The discovery of a group of more than 20 three-toed dinosaur tracks in Australia is the largest and best-preserved collection of polar dinosaur tracks found in the Southern Hemisphere.
The tracks were found on the rocky coast of Victoria, Australia, in rocks that are around 105 million years old, paleontologists report in the journal Alcheringa Aug. 9.
Dinosaurs thrived in the area 115–105 million years ago when Australia was connected to Antarctica; the creatures spent months of the year roaming in polar darkness. Paleontologists believe the newly discovered tracks, found in sandstone blocks on Milanesia Beach in Great Otway National Park, were made on a flood plain in the summer, after the polar ice had melted and washed into the river valley. The sandstone also contains ripple marks and traces of insect burrows, common features of flood plains.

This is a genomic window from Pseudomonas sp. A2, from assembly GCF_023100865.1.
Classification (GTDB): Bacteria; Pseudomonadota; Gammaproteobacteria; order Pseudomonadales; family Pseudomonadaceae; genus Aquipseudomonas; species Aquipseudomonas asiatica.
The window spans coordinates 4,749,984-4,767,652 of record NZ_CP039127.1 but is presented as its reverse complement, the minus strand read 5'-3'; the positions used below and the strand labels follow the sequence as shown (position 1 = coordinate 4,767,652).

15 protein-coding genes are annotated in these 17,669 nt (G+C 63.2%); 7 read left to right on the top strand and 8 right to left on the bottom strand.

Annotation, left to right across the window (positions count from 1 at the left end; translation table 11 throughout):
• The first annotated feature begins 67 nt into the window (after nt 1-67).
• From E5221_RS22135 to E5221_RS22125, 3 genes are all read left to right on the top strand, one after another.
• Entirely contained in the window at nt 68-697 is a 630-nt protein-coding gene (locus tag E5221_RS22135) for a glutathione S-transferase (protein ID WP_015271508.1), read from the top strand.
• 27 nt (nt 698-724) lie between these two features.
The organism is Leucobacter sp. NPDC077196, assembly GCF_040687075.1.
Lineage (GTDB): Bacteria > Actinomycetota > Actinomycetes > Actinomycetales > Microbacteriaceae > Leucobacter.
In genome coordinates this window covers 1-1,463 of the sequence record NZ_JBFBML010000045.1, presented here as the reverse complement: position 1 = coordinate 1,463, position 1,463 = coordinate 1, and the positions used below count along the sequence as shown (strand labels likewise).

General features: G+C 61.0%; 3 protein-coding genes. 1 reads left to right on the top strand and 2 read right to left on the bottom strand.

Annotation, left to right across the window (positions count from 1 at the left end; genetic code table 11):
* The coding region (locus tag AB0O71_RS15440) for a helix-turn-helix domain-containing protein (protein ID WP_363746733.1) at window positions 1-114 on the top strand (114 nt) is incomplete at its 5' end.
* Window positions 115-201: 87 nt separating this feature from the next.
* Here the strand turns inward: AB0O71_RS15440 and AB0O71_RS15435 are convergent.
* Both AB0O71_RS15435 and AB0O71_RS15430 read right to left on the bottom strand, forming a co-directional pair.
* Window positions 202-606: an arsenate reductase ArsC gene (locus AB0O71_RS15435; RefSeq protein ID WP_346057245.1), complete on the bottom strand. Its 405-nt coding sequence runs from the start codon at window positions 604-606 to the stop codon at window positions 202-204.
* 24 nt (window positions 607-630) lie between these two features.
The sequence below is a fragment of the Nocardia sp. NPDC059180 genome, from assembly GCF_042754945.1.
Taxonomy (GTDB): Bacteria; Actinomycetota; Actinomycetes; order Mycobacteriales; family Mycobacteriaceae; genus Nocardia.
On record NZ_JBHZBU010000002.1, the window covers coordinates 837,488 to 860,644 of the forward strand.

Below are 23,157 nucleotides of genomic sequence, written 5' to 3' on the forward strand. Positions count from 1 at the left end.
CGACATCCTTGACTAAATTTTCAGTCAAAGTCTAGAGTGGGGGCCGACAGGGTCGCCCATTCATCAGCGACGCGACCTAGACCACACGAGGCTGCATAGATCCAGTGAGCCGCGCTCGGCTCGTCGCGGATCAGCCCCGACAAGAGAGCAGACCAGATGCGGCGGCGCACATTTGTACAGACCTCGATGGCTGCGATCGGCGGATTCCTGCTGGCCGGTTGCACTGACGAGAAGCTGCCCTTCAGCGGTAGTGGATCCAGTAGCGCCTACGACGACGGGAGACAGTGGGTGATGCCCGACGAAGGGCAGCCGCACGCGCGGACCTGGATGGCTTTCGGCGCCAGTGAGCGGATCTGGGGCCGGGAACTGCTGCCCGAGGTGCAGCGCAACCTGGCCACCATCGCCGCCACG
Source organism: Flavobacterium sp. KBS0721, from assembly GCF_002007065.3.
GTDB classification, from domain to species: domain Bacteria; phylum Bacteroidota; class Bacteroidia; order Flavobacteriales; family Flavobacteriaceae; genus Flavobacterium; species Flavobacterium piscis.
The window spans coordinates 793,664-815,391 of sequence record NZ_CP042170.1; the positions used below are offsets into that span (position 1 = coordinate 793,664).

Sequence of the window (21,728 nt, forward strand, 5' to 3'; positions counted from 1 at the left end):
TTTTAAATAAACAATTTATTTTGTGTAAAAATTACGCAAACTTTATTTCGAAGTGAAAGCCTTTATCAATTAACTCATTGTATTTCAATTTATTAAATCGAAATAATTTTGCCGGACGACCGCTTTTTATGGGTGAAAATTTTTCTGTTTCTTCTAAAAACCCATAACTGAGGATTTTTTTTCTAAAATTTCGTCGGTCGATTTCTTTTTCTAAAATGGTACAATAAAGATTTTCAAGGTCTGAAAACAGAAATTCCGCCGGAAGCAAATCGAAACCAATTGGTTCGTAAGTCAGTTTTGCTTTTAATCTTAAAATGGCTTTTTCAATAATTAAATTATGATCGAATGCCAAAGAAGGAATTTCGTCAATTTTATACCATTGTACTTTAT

“These tracks provide us with a direct indicator of how these dinosaurs were interacting with the polar ecosystems, during an important time in geological history,” said Anthony Martin, Emory University paleontologist and research leader in a press release.
Three different sizes of small theropods, spanning from the size of a chicken to large crane, left the markings. Theropods were bipedal, mostly carnivorous dinosaurs that are ancestors of modern birds.
“The small, medium and large tracks may have been made by three different species,” said Martin. “They could also belong to two genders and a juvenile of one species, a little dinosaur family, but that’s purely speculative.”